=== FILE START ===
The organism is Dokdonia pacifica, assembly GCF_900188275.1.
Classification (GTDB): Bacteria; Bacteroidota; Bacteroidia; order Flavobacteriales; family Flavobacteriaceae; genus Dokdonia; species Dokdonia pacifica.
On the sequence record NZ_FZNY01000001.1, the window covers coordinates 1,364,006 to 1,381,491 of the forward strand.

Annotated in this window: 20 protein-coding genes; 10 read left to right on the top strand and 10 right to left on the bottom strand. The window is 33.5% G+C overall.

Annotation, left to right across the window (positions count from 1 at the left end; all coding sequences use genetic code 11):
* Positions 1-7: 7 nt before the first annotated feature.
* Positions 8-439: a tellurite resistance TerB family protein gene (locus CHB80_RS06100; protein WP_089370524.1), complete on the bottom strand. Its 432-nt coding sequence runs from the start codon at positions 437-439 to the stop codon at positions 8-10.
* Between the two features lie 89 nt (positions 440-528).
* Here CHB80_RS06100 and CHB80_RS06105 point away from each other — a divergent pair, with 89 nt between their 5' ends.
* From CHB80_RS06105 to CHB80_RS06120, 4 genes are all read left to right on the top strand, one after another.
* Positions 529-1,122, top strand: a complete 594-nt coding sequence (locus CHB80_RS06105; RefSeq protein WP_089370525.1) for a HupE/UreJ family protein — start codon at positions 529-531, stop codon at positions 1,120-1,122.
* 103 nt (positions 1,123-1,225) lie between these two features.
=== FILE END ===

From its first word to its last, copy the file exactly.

The organism is Dokdonia pacifica, assembly GCF_900188275.1.
Classification (GTDB): Bacteria; Bacteroidota; Bacteroidia; order Flavobacteriales; family Flavobacteriaceae; genus Dokdonia; species Dokdonia pacifica.
On the sequence record NZ_FZNY01000001.1, the window covers coordinates 1,364,006 to 1,381,491 of the forward strand.

Annotated in this window: 20 protein-coding genes; 10 read left to right on the top strand and 10 right to left on the bottom strand. The window is 33.5% G+C overall.

Annotation, left to right across the window (positions count from 1 at the left end; all coding sequences use genetic code 11):
* Positions 1-7: 7 nt before the first annotated feature.
* Positions 8-439: a tellurite resistance TerB family protein gene (locus CHB80_RS06100; protein WP_089370524.1), complete on the bottom strand. Its 432-nt coding sequence runs from the start codon at positions 437-439 to the stop codon at positions 8-10.
* Between the two features lie 89 nt (positions 440-528).
* Here CHB80_RS06100 and CHB80_RS06105 point away from each other — a divergent pair, with 89 nt between their 5' ends.
* From CHB80_RS06105 to CHB80_RS06120, 4 genes are all read left to right on the top strand, one after another.
* Positions 529-1,122, top strand: a complete 594-nt coding sequence (locus CHB80_RS06105; RefSeq protein WP_089370525.1) for a HupE/UreJ family protein — start codon at positions 529-531, stop codon at positions 1,120-1,122.
* 103 nt (positions 1,123-1,225) lie between these two features.